The BU household always focuses on the part of the issue which Barbadians feel uncomfortable. Perhaps it explains why traditional media and prominent people in society read and contribute to BU but with a hushed involvement. This is the hypocrisy which supports a mendicant culture which is no longer relevant in a today’s world. No more preferential treatment from the More Developed Countries (MDCs) and no more lack of competition from the Lesser Developed Countries (LDCs).
The sending home of 3,000 public sector workers is not the solution to the problems which confront Barbados, it is a manifestation of one of many symptoms which ail the nation. If there is one issue where there is consensus, it is that our economy has some deep flaws which must be addressed. Even the head of government’s economic advisory council has publicly admitted this to be the case. It seems to BU this was a good place to have started the discussion regarding a strategic economic approach in 2008. Looking forward, where do we go from here full in recognition that there is no silver bullet?
Submitted by the Mahogany Coconut Think Tank and Watchdog Group
Sir Courtney Blackman, first Governor of the Central Bank
Dr. DeLisle Worrel
We are not a bit surprised that former Governor of the Central Bank, Sir Courtney Blackman is blaming both the Barbados Labour Party and the Democratic Labour Party for the current financial woes. We are also not surprised, that the current Governor, Dr. DeLisle Worrell, is saying that the existing financial sector stymies or does not support innovation and creative enterprises. In layman’s terms it really means, that those citizens with startup enterprises, cannot get them financed.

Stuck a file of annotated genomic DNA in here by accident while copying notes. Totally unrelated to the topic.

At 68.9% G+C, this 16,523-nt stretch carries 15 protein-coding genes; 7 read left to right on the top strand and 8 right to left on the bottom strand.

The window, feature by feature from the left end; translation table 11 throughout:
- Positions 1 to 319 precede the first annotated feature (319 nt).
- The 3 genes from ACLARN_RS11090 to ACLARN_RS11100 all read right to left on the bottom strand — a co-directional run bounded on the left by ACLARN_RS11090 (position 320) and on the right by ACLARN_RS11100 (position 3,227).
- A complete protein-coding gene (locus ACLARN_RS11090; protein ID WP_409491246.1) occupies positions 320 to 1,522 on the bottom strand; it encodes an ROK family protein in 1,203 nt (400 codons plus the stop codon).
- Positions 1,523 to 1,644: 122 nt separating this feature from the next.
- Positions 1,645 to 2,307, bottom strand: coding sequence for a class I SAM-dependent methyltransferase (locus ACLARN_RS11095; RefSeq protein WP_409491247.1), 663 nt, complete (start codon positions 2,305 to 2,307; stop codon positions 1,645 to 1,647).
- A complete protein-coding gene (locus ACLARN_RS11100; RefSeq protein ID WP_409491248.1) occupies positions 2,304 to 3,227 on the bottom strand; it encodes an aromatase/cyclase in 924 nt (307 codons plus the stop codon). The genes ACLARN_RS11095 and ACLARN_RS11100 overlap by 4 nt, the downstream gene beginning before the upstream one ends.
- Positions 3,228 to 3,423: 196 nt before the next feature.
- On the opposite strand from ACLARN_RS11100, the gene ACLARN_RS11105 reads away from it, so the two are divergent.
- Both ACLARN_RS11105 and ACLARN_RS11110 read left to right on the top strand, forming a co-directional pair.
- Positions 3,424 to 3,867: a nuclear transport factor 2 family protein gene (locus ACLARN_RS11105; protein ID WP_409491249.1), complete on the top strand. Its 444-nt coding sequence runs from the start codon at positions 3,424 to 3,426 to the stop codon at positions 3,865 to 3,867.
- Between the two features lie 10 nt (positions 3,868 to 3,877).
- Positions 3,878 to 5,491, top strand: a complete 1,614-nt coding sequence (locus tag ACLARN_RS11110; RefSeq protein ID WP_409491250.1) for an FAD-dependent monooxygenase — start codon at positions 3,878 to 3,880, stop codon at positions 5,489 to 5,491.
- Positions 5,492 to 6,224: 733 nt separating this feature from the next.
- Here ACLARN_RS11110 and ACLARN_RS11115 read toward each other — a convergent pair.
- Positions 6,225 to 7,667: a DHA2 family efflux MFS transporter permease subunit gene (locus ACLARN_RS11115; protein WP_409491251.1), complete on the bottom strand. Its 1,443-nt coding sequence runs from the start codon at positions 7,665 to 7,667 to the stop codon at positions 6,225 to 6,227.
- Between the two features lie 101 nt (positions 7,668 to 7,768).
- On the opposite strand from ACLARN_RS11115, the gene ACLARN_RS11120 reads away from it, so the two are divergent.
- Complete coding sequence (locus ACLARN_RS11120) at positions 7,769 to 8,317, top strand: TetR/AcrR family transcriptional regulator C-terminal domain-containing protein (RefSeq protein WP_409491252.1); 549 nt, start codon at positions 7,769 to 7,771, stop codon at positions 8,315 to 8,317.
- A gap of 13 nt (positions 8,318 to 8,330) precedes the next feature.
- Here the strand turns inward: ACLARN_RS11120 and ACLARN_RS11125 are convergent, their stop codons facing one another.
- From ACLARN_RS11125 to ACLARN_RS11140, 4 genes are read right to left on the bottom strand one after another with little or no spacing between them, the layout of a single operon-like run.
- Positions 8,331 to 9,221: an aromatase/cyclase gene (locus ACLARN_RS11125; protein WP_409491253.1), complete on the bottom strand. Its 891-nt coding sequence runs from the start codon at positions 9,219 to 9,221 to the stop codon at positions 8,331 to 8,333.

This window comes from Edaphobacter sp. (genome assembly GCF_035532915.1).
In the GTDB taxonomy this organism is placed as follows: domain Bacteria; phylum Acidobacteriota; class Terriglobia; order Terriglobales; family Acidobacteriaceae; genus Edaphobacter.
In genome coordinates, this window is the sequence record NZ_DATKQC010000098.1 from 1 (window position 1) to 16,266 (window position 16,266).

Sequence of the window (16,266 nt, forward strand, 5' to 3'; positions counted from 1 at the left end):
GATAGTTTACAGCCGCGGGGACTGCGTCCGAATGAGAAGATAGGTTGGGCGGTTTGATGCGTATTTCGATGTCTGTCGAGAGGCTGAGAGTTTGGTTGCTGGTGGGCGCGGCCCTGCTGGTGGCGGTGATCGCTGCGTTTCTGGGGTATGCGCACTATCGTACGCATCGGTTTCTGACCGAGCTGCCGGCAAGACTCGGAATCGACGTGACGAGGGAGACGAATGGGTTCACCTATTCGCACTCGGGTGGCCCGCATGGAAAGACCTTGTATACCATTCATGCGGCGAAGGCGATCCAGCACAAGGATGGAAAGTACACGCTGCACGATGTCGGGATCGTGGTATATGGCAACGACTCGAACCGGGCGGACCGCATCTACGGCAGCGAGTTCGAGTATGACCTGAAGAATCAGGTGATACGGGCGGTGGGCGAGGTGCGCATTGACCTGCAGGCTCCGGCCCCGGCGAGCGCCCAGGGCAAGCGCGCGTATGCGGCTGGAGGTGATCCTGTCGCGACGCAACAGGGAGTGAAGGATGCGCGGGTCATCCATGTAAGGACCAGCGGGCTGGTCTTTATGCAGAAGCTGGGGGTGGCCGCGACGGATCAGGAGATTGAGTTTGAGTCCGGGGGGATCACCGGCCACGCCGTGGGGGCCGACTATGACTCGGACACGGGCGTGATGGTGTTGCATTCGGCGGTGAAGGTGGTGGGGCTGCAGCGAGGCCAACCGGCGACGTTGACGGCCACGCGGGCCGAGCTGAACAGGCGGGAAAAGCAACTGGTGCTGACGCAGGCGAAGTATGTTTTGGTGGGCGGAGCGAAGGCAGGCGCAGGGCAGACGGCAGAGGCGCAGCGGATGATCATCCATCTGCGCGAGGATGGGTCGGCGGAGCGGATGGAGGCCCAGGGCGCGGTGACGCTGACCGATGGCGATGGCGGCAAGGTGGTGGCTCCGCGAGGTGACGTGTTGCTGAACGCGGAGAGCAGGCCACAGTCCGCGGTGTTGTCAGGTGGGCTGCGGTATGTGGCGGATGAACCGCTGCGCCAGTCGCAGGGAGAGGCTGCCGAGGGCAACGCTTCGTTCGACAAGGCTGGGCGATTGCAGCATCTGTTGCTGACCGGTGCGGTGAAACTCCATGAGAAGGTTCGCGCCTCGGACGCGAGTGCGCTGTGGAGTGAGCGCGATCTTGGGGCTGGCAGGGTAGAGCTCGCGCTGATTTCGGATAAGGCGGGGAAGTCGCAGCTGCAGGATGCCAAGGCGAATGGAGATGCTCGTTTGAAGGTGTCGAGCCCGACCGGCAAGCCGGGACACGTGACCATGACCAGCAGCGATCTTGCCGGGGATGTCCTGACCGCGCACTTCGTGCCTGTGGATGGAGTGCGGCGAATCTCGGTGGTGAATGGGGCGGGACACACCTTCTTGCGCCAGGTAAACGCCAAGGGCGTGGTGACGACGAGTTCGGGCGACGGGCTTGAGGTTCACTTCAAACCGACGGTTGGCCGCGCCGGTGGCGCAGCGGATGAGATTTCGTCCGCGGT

The governor of the Central Bank appears quite clearly to have lost all sense of balance as far as the local economy is concerned. Not only has he been in office for the last five years or so, he is yet to come up with a publicly available reasoned and detailed plan for rescuing the nation’s economy from the situation it is in. His recent obvious confusion about the constitutional role of the Central Bank adds further to the confusion. Even local journalists are confused.
Dr Worrell’s reported U-turn on a policy announcement – a veiled criticism of the government, then claiming the government was on track – was but the latest in a series of embarrassing episodes. But first, we must get the legislation right. The Central Bank Act is irrelevant to the new financial architecture post-2007 and the new global regulatory paradigm. I said before, and say again, that the Act needs serious reform, giving the Bank a legally defined role, on par with the Federal Reserve, Bank of England and all the other major Central Banks. Be that role inflation targeting, financial stability, or even more explicitly, managing unemployment rates, there must be a benchmark against which we could measure the Bank. Now we have a situation in which the governor is publicly expressing views about fiscal policy, and one local website even describing the governor/central bank as the government’s primary monetary and fiscal adviser. Not at all. The central bank should be independent of the government of the day and should be reporting direct to parliament.